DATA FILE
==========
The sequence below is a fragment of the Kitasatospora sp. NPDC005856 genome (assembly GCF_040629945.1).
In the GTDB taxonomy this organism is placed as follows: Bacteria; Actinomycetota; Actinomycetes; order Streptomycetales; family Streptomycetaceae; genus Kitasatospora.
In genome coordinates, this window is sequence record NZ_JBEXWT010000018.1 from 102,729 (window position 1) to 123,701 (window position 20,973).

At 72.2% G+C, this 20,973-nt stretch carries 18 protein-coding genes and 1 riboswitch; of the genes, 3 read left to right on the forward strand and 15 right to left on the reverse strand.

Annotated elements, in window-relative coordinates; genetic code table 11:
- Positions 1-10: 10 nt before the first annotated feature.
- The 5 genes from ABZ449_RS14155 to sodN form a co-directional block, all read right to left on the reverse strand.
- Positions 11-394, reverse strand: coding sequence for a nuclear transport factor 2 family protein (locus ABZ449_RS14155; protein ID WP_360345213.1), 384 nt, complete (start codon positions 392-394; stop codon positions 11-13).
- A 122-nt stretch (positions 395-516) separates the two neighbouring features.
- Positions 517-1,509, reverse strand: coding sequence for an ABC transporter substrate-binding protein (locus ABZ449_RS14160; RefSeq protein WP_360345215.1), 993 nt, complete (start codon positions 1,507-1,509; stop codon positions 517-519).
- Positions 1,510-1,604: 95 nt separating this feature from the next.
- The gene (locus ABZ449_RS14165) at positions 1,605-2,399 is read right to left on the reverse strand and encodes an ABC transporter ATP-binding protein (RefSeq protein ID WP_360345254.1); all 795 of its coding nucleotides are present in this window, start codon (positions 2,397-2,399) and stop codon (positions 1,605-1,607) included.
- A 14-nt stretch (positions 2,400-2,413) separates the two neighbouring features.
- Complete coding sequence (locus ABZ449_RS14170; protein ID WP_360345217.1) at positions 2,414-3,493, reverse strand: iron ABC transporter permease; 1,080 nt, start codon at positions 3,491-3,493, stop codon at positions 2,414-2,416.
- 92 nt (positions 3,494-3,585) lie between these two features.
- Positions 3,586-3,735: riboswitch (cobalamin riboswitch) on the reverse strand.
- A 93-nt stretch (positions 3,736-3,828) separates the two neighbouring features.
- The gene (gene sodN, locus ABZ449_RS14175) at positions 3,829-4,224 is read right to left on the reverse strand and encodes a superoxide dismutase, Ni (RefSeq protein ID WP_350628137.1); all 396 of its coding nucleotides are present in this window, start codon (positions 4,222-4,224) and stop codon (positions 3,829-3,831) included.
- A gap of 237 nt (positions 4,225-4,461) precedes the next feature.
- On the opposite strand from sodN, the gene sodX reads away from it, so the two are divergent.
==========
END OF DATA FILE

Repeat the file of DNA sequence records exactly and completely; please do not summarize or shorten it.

The sequence below is a fragment of the Kitasatospora sp. NPDC005856 genome (assembly GCF_040629945.1).
In the GTDB taxonomy this organism is placed as follows: Bacteria; Actinomycetota; Actinomycetes; order Streptomycetales; family Streptomycetaceae; genus Kitasatospora.
In genome coordinates, this window is sequence record NZ_JBEXWT010000018.1 from 102,729 (window position 1) to 123,701 (window position 20,973).

At 72.2% G+C, this 20,973-nt stretch carries 18 protein-coding genes and 1 riboswitch; of the genes, 3 read left to right on the forward strand and 15 right to left on the reverse strand.

Annotated elements, in window-relative coordinates; genetic code table 11:
- Positions 1-10: 10 nt before the first annotated feature.
- The 5 genes from ABZ449_RS14155 to sodN form a co-directional block, all read right to left on the reverse strand.
- Positions 11-394, reverse strand: coding sequence for a nuclear transport factor 2 family protein (locus ABZ449_RS14155; protein ID WP_360345213.1), 384 nt, complete (start codon positions 392-394; stop codon positions 11-13).
- A 122-nt stretch (positions 395-516) separates the two neighbouring features.
- Positions 517-1,509, reverse strand: coding sequence for an ABC transporter substrate-binding protein (locus ABZ449_RS14160; RefSeq protein WP_360345215.1), 993 nt, complete (start codon positions 1,507-1,509; stop codon positions 517-519).
- Positions 1,510-1,604: 95 nt separating this feature from the next.
- The gene (locus ABZ449_RS14165) at positions 1,605-2,399 is read right to left on the reverse strand and encodes an ABC transporter ATP-binding protein (RefSeq protein ID WP_360345254.1); all 795 of its coding nucleotides are present in this window, start codon (positions 2,397-2,399) and stop codon (positions 1,605-1,607) included.
- A 14-nt stretch (positions 2,400-2,413) separates the two neighbouring features.
- Complete coding sequence (locus ABZ449_RS14170; protein ID WP_360345217.1) at positions 2,414-3,493, reverse strand: iron ABC transporter permease; 1,080 nt, start codon at positions 3,491-3,493, stop codon at positions 2,414-2,416.
- 92 nt (positions 3,494-3,585) lie between these two features.
- Positions 3,586-3,735: riboswitch (cobalamin riboswitch) on the reverse strand.
- A 93-nt stretch (positions 3,736-3,828) separates the two neighbouring features.
- The gene (gene sodN, locus ABZ449_RS14175) at positions 3,829-4,224 is read right to left on the reverse strand and encodes a superoxide dismutase, Ni (RefSeq protein ID WP_350628137.1); all 396 of its coding nucleotides are present in this window, start codon (positions 4,222-4,224) and stop codon (positions 3,829-3,831) included.
- A gap of 237 nt (positions 4,225-4,461) precedes the next feature.
- On the opposite strand from sodN, the gene sodX reads away from it, so the two are divergent.